CONTENT PREVIEW
Sea Platforms

Anzac-class frigate HMAS Arunta rejoins RAN fleet after AMCAP upgrade

18 June 2019
Follow

HMAS Arunta has rejoined the RAN fleet after having completed a 20-month-long AMCAP upgrade at the Australian Marine Complex in Henderson. Source: Commonwealth of Australia

The Royal Australian Navy's (RAN's) Anzac (MEKO 200)-class frigate HMAS Arunta (II) has rejoined the fleet after having undergone a 20-month-long Anzac Mid-Life Capability Assurance Program (AMCAP) upgrade at the Australian Marine Complex in Henderson, Western Australia.

The RAN announced on 18 June that the 3,600-tonne vessel, which is the first of eight ships of the class to have completed the extensive upgrade, returned in early June to its home port of Fleet Base West where it rejoined the fleet. The 118 m-long ship, which was commissioned in December 1998, is expected to begin conducting work-ups and testing the new equipment on board in the near future.

Upgrade work on the second ship, HMAS Anzac (III), began in September 2018. Anzac , which entered service in May 1996, is the lead ship of the class.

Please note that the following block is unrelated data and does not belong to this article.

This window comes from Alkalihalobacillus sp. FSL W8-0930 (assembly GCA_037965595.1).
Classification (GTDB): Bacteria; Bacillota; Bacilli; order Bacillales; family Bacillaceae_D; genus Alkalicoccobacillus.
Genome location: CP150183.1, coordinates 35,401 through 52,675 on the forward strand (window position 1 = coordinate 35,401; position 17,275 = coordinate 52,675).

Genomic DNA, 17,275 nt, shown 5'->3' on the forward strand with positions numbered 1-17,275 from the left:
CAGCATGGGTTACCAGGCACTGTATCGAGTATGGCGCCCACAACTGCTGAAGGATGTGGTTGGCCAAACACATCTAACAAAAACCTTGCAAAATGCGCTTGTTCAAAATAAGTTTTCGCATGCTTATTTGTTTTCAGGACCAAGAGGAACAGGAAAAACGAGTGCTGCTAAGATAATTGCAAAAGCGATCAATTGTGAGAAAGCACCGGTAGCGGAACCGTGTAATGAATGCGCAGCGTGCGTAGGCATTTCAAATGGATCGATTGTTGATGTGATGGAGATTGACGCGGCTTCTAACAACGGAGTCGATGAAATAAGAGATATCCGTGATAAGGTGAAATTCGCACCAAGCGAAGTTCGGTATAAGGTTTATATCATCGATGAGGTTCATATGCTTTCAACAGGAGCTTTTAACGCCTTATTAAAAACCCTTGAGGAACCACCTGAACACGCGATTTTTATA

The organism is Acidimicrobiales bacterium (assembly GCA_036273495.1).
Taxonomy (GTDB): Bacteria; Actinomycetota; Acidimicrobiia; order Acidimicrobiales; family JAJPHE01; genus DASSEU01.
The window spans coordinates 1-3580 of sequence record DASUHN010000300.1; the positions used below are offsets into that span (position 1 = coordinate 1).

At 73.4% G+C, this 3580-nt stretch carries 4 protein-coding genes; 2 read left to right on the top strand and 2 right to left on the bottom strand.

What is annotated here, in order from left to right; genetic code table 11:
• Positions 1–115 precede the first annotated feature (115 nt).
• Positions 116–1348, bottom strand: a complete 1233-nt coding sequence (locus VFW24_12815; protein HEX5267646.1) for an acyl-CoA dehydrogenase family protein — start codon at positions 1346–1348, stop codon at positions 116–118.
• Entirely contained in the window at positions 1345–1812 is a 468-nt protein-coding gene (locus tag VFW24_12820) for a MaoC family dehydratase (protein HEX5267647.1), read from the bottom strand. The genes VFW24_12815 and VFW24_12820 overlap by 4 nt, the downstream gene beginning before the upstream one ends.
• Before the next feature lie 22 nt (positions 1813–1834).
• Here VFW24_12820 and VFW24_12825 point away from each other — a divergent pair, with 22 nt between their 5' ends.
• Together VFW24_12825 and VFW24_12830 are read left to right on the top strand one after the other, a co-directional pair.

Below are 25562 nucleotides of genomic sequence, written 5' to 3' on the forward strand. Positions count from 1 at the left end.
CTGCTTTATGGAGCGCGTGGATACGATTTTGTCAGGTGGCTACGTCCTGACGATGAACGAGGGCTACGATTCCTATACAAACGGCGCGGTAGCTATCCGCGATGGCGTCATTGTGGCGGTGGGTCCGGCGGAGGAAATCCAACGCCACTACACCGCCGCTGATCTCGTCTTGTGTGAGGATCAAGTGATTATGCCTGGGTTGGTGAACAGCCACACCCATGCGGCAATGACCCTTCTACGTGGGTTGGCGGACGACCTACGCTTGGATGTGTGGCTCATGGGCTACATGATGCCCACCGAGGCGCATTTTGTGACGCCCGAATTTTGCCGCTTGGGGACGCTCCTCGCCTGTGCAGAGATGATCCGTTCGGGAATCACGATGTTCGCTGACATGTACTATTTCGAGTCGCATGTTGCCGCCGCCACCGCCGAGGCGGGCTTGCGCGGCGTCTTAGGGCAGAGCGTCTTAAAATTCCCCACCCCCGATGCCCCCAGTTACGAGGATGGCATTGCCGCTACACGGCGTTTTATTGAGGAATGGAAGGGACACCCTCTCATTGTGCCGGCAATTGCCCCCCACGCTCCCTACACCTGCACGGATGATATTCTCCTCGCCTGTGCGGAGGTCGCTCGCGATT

As Jane's previously reported, the AMCAP forms the major work element within an AUD2 billion (USD1.37 billion) Warship Asset Management Agreement signed in April 2016.

Under the eight-year programme, BAE Systems Australia, Saab Australia, Naval Ship Management, and the Australian government are jointly supporting the Anzac-class frigates until their replacement in the 2030s under Project Sea 5000 by nine Hunter-class Future Frigates based on BAE Systems' Type 26 Global Combat Ship.

The AMCAP scope of work includes the replacement under Project Sea 1448 4B of the ageing Raytheon SPS-49(V)8 ANZ long-range air-search radar with the CEAFAR2 L-band radar. This has been developed from the CEAFAR X-band/S-band active phased array system installed on the Anzacs as part of their recent anti-ship missile defence (ASMD) upgrade.

The CEAFAR2-L includes an integrated and upgraded identification friend-or-foe (IFF) capability to comply with future military and civil secondary surveillance radar aviation requirements.

Want to read more? For analysis on this article and access to all our insight content, please enquire about our subscription options at ihsmarkit.com/janes





(306 of 574 words)
ADVERTISEMENT
ADVERTISEMENT
ADVERTISEMENT